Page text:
In the City Court its latest initiative, the Mental Health Court, has grown dramatically. Even though our City Court has met mandated Arizona Supreme Court times for closing cases, it is disappointing to see the resolution of traffic cases within 60 days drop from 93% to an 80% rate.

Fire Department Chief Terry Garrison reported on the success of the pilot project of employing Low Acuity (LA) vehicles and 2 man staffs to respond to ordinary, non critical emergency medical calls. This initiative is long overdue. Instead of sending big trucks (with the resultant O&M costs) Glendale is using

LA vehicles to answer non-critical medical calls freeing up fire resources and avoiding the tremendous costs associated with sending ladder trucks. They should be all over the city since 80% of the calls answered by the Fire Department are medical emergency calls…but they are not.

 These Low Acuity, two man units are not part of the Automatic Aid system for as it states in Section 9.1 of the Automatic Aid agreement, “System participants recognize the importance of service delivery and personnel safety issues. The minimum daily staffing level for engines and ladders shall be four members. Henceforth this will be referred to as full staffing.”

I would love to see the fire department develop 4 man, High Acuity vehicles to respond to critical, emergencies especially when one sees the statistics. In 2017, the fire department responded to 1,220 fire related calls – everything from a structure fire to a BBQ grill fire. During the same year it answered 29,900 advanced life support or basic life support medical calls.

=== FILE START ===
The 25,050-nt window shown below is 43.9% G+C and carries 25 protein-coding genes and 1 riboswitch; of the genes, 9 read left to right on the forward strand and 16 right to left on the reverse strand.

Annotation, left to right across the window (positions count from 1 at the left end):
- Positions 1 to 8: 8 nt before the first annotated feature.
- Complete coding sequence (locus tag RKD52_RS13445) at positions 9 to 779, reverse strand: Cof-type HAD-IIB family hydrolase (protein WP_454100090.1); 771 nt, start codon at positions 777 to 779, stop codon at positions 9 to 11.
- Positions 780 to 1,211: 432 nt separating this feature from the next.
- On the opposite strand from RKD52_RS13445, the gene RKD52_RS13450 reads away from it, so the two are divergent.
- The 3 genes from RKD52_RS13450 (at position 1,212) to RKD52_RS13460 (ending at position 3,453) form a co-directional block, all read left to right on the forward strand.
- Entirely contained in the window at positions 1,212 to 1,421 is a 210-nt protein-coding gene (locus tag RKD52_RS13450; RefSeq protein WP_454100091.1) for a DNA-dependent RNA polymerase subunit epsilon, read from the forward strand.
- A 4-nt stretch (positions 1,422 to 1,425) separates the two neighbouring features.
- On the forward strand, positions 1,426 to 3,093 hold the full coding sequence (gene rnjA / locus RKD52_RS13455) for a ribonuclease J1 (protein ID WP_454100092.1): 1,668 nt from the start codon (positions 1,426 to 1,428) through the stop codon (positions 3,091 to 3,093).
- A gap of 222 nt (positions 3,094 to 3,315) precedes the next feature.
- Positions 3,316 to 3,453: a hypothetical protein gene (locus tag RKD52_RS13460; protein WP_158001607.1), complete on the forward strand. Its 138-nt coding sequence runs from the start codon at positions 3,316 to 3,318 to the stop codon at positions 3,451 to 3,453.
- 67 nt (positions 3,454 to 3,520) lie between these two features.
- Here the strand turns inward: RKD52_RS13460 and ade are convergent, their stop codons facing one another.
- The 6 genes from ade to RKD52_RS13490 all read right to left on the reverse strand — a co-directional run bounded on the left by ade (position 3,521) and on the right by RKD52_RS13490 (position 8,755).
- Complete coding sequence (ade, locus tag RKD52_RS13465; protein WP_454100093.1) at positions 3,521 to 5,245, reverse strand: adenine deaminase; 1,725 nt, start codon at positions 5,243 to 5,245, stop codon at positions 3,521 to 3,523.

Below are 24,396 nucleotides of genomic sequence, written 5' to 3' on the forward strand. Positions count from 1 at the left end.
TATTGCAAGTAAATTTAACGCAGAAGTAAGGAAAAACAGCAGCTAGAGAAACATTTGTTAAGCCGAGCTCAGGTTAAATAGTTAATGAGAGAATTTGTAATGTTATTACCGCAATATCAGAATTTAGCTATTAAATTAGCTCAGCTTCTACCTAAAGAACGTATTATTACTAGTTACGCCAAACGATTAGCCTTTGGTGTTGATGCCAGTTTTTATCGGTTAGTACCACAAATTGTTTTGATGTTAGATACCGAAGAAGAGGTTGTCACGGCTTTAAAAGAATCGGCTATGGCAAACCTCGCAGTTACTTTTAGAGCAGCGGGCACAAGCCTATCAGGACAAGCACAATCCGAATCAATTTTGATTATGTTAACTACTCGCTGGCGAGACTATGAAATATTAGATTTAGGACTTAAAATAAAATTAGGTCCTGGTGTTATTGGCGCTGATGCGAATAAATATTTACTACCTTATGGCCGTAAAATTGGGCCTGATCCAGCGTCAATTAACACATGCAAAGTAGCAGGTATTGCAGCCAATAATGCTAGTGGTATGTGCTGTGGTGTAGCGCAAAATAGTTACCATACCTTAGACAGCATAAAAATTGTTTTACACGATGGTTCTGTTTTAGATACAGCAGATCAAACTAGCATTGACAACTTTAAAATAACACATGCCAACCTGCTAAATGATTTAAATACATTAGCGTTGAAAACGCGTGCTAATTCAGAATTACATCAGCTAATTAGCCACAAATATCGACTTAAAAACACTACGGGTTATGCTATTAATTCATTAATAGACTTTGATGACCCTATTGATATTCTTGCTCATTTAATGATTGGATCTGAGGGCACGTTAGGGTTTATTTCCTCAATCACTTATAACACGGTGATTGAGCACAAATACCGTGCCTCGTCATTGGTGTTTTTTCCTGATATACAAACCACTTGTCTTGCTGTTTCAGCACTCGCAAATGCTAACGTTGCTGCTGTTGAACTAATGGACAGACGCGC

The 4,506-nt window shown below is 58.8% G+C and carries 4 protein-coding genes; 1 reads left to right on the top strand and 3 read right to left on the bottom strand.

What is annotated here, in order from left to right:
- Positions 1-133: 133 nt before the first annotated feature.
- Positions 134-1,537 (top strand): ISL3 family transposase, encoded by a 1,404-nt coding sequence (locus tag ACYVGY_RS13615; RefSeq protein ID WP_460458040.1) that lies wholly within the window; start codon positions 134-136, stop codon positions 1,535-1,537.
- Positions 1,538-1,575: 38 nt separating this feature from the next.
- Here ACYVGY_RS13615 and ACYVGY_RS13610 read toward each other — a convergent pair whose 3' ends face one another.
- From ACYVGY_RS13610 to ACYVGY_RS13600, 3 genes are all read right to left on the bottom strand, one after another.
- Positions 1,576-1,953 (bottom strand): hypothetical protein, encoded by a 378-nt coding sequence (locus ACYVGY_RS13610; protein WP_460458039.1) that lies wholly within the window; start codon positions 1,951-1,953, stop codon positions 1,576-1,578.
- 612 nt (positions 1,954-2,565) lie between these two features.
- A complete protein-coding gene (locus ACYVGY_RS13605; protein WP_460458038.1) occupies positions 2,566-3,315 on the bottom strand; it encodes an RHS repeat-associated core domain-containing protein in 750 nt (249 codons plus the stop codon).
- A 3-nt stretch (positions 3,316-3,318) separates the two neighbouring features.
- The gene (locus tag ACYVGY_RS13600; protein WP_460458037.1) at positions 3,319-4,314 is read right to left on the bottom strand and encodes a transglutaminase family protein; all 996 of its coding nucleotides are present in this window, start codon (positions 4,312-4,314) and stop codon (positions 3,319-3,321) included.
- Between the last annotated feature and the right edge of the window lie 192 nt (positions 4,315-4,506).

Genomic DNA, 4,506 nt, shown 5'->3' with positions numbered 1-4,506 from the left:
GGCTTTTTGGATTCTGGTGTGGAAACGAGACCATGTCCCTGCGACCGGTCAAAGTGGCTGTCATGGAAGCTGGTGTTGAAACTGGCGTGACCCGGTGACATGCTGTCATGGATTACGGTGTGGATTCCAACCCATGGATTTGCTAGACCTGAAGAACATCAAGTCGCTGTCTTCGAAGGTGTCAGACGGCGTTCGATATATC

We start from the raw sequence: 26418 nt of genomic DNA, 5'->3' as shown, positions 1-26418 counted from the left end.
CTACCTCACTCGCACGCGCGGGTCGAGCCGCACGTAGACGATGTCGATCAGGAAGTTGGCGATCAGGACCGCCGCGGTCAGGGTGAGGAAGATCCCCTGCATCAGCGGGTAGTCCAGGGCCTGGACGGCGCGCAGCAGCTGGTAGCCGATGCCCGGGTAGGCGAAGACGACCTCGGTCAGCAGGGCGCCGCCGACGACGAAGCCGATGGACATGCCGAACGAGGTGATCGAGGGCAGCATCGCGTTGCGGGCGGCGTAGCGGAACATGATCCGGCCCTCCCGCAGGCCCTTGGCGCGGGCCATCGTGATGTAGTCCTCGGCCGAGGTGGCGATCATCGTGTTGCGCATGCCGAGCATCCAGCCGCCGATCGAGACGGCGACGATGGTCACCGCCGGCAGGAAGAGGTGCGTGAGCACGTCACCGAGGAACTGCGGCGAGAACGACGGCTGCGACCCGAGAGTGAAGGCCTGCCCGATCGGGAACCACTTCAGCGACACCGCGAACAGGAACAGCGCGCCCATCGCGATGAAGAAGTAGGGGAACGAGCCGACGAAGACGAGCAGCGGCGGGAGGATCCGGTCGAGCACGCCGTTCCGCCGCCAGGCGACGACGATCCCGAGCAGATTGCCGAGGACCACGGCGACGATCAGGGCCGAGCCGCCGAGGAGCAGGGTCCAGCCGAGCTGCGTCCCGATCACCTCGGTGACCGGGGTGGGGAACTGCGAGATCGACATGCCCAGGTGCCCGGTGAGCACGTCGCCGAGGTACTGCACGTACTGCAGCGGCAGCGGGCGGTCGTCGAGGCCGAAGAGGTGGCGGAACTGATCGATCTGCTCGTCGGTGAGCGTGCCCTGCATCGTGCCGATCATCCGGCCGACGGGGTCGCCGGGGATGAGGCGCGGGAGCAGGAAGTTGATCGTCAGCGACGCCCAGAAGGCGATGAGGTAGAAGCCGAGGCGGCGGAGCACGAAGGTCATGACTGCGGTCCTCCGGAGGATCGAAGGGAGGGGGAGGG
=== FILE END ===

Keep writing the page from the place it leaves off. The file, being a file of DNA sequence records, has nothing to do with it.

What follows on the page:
Another alarming statistic is this. Under the Automatic Aid Agreement on 4,300 occasions another city’s fire department responded to an emergency call in Glendale. That’s great, isn’t it? You bet it is. The closest fire unit is responding and perhaps saving your life or the life of a loved one. But there is a flip side to that coin. Glendale responded to 6,600 emergency calls in other cities, like Phoenix or Peoria. These 6,600 calls were outside of Glendale. There is an imbalance that is costing you money. In essence, Glendale taxpayers subsidize emergency services for other cities. Of the 31,120 calls to which Glendale fire responded in 2017, 7% were outside of Glendale. I believe that firefighters must answer the call in or out of Glendale but I also believe that it is time that Glendale should be reimbursed for any calls above parity. Do you think Glendale should subsidize the 2,300 calls answered in Phoenix or Peoria?